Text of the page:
headerwctype.h            headerwindows.h 
              -0.648095154                1.304270250 
              compilerVS15               compilerVS17 
              -0.185795534               -0.114590143 
             languagec++11              languagec++14 
               0.032930014                0.156363433 
             languagec++17              languagec++20 
               0.192301727                0.184274629 
             languagec++98 compilerVS15:languagec++11 
               0.001149643               -0.058735591 
compilerVS17:languagec++11 compilerVS15:languagec++14 
              -0.038582437               -0.183708714 
compilerVS17:languagec++14 compilerVS15:languagec++17 
              -0.164031495                         NA 
compilerVS17:languagec++17 compilerVS15:languagec++20 
              -0.181591418                         NA 
compilerVS17:languagec++20 compilerVS15:languagec++98 
              -0.193587045                0.062414667 
compilerVS17:languagec++98 
               0.014558295 

As an example, the (normalised) time to compile wchar.h using VS15 with languagec++11 is:
1-0.514807638-0.183862162+0.033951731-0.059720131

Each component adds/substracts to/from the normalised mean.

Building this model didn’t take long. While waiting for the kettle to boil, I suddenly realised that an additive model was probably inappropriate for this problem; oops. Surely the contribution of each component was multiplicative, i.e., components have a percentage impact to performance.

A quick change to the form of the fitted model:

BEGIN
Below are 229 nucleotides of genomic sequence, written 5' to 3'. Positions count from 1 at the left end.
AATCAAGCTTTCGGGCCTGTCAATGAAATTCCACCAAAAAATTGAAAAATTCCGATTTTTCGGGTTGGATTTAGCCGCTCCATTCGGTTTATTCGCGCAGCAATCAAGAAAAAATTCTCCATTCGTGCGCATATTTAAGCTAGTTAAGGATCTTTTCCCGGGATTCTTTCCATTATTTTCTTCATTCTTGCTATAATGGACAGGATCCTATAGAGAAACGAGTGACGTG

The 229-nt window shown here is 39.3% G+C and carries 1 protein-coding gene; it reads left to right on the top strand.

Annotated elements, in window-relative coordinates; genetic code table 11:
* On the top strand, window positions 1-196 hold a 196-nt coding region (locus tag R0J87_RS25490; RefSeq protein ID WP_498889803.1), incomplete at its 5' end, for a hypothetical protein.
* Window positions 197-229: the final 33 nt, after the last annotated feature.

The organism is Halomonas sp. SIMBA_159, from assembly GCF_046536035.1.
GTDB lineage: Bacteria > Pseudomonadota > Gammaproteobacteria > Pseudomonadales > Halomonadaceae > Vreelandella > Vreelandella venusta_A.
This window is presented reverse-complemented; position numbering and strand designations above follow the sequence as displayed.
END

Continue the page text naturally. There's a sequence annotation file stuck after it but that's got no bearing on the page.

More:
log(compile_time) = k+header_x+compiler_y+language_z+compiler_y*language_z

Taking the exponential of both side, the fitted equation becomes:

compile_time = e^{k}e^{header_x}e^{compiler_y}e^{language_z}e^{compiler_y*language_z}

The numbers, after taking the exponent, are:

               (Intercept)                  headerany 
              9.724619e+08               1.051756e+00 
...
            headerwctype.h            headerwindows.h 
              3.138361e-01               2.288970e+00 
              compilerVS15               compilerVS17 
              7.286951e-01               7.772886e-01 
             languagec++11              languagec++14 
              1.011743e+00               1.049049e+00 
             languagec++17              languagec++20 
              1.067557e+00               1.056677e+00 
             languagec++98 compilerVS15:languagec++11 
              1.003249e+00               9.735327e-01 
compilerVS17:languagec++11 compilerVS15:languagec++14 
              9.880285e-01               9.351416e-01 
compilerVS17:languagec++14 compilerVS15:languagec++17 
              9.501834e-01                         NA 
compilerVS17:languagec++17 compilerVS15:languagec++20 
              9.480678e-01                         NA 
compilerVS17:languagec++20 compilerVS15:languagec++98 
              9.402461e-01               1.058305e+00 
compilerVS17:languagec++98 
              1.001267e+00 

Taking the same example as above: wchar.h using VS15 with c++11. The compile-time (in cpu clock cycles) is:
9.724619e+08*3.138361e-01*7.286951e-01*1.011743e+00*9.735327e-01

Now each component causes a percentage change in the (mean) base value.

Both of these model explain over 90% of the variance in the data, but this is hardly surprising given they include so much detail.

In reality compile-time is driven by some combination of additive and multiplicative factors. Building a combined additive and multiplicative model is going to be like wrestling an octopus, and is left as an exercise for the reader :-)

Given a choice between these two models, I think the multiplicative model is probably closest to reality.